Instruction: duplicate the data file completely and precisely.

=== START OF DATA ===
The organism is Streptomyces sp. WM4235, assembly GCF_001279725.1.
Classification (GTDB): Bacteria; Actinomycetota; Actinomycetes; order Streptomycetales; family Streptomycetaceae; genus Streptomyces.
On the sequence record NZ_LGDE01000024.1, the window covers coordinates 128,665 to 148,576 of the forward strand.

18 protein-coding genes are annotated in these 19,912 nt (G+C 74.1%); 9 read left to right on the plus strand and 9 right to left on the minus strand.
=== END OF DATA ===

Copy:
The organism is Streptomyces sp. WM4235, assembly GCF_001279725.1.
Classification (GTDB): Bacteria; Actinomycetota; Actinomycetes; order Streptomycetales; family Streptomycetaceae; genus Streptomyces.
On the sequence record NZ_LGDE01000024.1, the window covers coordinates 128,665 to 148,576 of the forward strand.

18 protein-coding genes are annotated in these 19,912 nt (G+C 74.1%); 9 read left to right on the plus strand and 9 right to left on the minus strand.